Assuming unlimited budget and capabilities, I focus on three key things in disaster recovery planning:
Backups and data retention
If I can take care of those three items, it’s nearly certain I can meet most RPO and RTO needs. But I have never been in a situation in which I had an unlimited budget and capabilities, so I have always had to compromise. As a result, the order of the three items matters. In addition, if your hosting provider is a less-proven organization, organizational redundancy may be more important than geographic redundancy.
Fortunately, the structure of the Amazon cloud makes it very easy to take care of the first and second items. In addition, cloud computing in general makes the third item much easier.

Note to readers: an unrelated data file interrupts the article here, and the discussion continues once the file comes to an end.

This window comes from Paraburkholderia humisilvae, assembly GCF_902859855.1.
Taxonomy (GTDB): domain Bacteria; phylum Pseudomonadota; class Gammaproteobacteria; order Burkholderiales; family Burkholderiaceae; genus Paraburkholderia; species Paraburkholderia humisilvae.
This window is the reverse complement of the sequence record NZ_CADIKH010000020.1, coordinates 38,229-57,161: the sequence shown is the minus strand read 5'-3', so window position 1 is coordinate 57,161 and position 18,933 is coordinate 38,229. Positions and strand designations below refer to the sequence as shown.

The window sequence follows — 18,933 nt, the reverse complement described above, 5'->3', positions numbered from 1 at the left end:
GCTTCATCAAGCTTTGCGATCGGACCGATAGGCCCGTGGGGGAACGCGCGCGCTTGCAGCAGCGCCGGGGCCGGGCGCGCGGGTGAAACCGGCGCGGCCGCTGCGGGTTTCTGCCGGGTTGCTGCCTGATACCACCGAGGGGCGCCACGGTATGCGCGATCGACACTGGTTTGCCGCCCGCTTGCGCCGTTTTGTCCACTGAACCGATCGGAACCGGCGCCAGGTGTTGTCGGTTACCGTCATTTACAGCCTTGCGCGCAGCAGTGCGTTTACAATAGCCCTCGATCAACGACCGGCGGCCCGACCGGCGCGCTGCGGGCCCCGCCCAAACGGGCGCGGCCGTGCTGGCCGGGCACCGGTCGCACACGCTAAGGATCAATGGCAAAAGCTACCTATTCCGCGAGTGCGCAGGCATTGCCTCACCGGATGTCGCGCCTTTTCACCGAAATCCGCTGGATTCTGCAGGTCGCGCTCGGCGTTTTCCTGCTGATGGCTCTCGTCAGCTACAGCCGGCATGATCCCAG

The section contains a lot of content that is specific to the Amazon cloud. Most clouds currently have or are developing concepts similar to EC2 block storage devices and snapshots. For such clouds, many of these concepts apply. Issues relating to geographic redundancy, however, are specific to your cloud provider, so very little that I say on that subject applies to other cloud providers.
In Chapter 4, I looked at the technical details of how to manage AMIs and execute backups in a cloud environment. Now it’s time to take a step back from the technical details and examine the kinds of data you are planning to back up and how it all fits into your overall disaster recovery plan. ...